Anyway, the stone in question is a mysterious 100-carat emerald-cut, D colour, Internally Flawless diamond unlike any offered at auction before. It is thought to have been found in a De Beers mine in Angola (or another West African location, I wasn’t interested enough to have made a note of the place) and thence travelled to Amsterdam, where it was cut from its original rough weight of 200 carats to the 100.2 carats of masterly precision we see here. Who owns it? Who cut it? Nobody knows, except presumably Sotheby’s and they are not saying.
Sotheby’s New York saleroom will offer the diamond at its April 21 Magnificent Jewels sale. Only six diamonds of over 100 carats and comparable-quality have ever been sold at auction, and Sotheby’s estimate this one will fetch between $19 and $25 million.
The size and spectacle of this huge stone seem to have reduced Frank Everett, Sotheby’s vice president of sales for jewellery, to a kind of breathless babble.
Struggling for some way to describe the uniqueness and presence of the gem, he told the Observer. “It could be considered a kind of object of art. When you hold it in your hand it’s such a unique experience—–you can see the mastery of the cut and the entire geometry––the size is what makes it rare and beautiful.” This, geometry aside, confirms me in my belief that the best that can be said of a stone like this is that it is rather large and very shiny. (More about diamonds when I write up several years’ worth of notes on the Kohinoor.)
“The first draft is just you telling yourself the story.”
“Inside every old person is a young person wondering what happened.”
“Books must be treated with respect, we feel that in our bones, because words have power. Bring enough words together they can bend space and time.”
“There’s no such thing as writer’s block. That was invented by people in California who couldn’t write.”
“The trouble with having an open mind, of course, is that people will insist on coming along and trying to put things in it.”
“People aren’t just people, they are people surrounded by circumstances.”
“In the beginning there was nothing, which exploded.”
“I meant,” said Ipslore bitterly, “what is there in this world that truly makes living worthwhile?”
Death thought about it.
CATS, he said eventually. CATS ARE NICE.”
“Night poured over the desert. It came suddenly, in purple. In the clear air, the stars drilled down out of the sky, reminding any thoughtful watcher that it is in the deserts and high places that religions are generated. When men see nothing but bottomless infinity over their heads they have always had a driving and desperate urge to find someone to put in the way.”
“It was like being in a Jane Austen novel, but one with far less clothing.”
“He’d been wrong, there was a light at the end of the tunnel, and it was a flamethrower.”
“Sometimes it’s better to light a flamethrower than curse the darkness.”
“It’s not worth doing something unless someone, somewhere, would much rather you weren’t doing it.”
“The truth may be out there, but the lies are inside your head.”
“A lie can run round the world before the truth has got its boots on.”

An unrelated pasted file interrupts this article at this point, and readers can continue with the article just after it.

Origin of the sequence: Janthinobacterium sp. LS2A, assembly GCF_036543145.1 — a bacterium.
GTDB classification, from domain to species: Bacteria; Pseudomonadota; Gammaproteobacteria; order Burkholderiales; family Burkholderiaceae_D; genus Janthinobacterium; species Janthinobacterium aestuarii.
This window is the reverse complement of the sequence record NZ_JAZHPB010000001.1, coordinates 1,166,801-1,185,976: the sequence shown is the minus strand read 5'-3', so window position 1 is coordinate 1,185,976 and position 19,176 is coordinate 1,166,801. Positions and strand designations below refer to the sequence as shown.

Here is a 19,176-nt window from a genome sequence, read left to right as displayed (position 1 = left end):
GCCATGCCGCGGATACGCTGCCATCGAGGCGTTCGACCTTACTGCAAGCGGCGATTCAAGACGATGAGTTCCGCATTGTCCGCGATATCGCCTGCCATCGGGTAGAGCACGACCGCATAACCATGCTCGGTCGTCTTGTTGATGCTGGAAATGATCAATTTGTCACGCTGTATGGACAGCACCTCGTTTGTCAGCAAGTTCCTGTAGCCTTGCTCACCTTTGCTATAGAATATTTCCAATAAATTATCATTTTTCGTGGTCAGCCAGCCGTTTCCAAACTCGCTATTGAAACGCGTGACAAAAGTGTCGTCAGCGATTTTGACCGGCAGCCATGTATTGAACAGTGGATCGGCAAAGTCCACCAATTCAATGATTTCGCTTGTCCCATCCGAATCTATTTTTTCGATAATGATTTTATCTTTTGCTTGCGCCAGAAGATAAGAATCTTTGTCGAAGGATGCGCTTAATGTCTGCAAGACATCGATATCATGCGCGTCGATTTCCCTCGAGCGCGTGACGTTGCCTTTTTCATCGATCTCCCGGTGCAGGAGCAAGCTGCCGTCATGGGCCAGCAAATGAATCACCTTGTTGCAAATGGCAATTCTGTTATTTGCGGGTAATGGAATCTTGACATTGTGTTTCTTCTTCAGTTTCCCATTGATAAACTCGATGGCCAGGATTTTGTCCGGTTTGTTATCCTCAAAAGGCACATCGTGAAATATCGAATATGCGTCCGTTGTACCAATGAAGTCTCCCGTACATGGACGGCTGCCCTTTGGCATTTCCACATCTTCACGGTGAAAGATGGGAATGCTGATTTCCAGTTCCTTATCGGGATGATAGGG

“Nanny Ogg knew how to start spelling ‘banana’, but didn’t know how you stopped.”
“You’re not allowed to call them dinosaurs any more,” said Yo-less. “It’s speciesist. You have to call them pre-petroleum persons.”
“Mind you, the Elizabethans had so many words for the female genitals that it is quite hard to speak a sentence of modern English without inadvertently mentioning at least three of them.”
“People think that stories are shaped by people. In fact, it’s the other way around.”
“I don’t hold with paddlin’ with the occult,” said Granny firmly. “Once you start paddlin’ with the occult you start believing in spirits, and when you start believing in spirits you start believing in demons, and then before you know where you are you’re believing in gods. And then you’re in trouble.”
“But all them things exist,” said Nanny Ogg.
“That’s no call to go around believing in them. It only encourages ’em.”
“Getting an education was a bit like a communicable sexual disease. It made you unsuitable for a lot of jobs and then you had the urge to pass it on.”
“His philosophy was a mixture of three famous schools — the Cynics, the Stoics and the Epicureans — and summed up all three of them in his famous phrase, ‘You can’t trust any bugger further than you can throw him, and there’s nothing you can do about it, so let’s have a drink.”
“It’s going to look pretty good, then, isn’t it,” said War testily, “the One Horseman and Three Pedestrians of the Apocalypse.”
“You can’t map a sense of humour. Anyway, what is a fantasy map but a space beyond which There Be Dragons? On the Discworld we know that There Be Dragons Everywhere. They might not all have scales and forked tongues, but they Be Here all right, grinning and jostling and trying to sell you souvenirs. ”
“The trouble was that he was talking in philosophy but they were listening in gibberish.”
“The trouble is you can shut your eyes but you can’t shut your mind.”
“The entire universe has been neatly divided into things to (a) mate with, (b) eat, (c) run away from, and (d) rocks.”
“The purpose of this lectchoor is to let you know where we are. We are in the deep cack. It couldn’t be worse if it was raining arseholes. Any questions?”
“Using a metaphor in front of a man as unimaginative as Ridcully was like a red flag to a bu… was like putting something very annoying in front of someone who was annoyed by it.”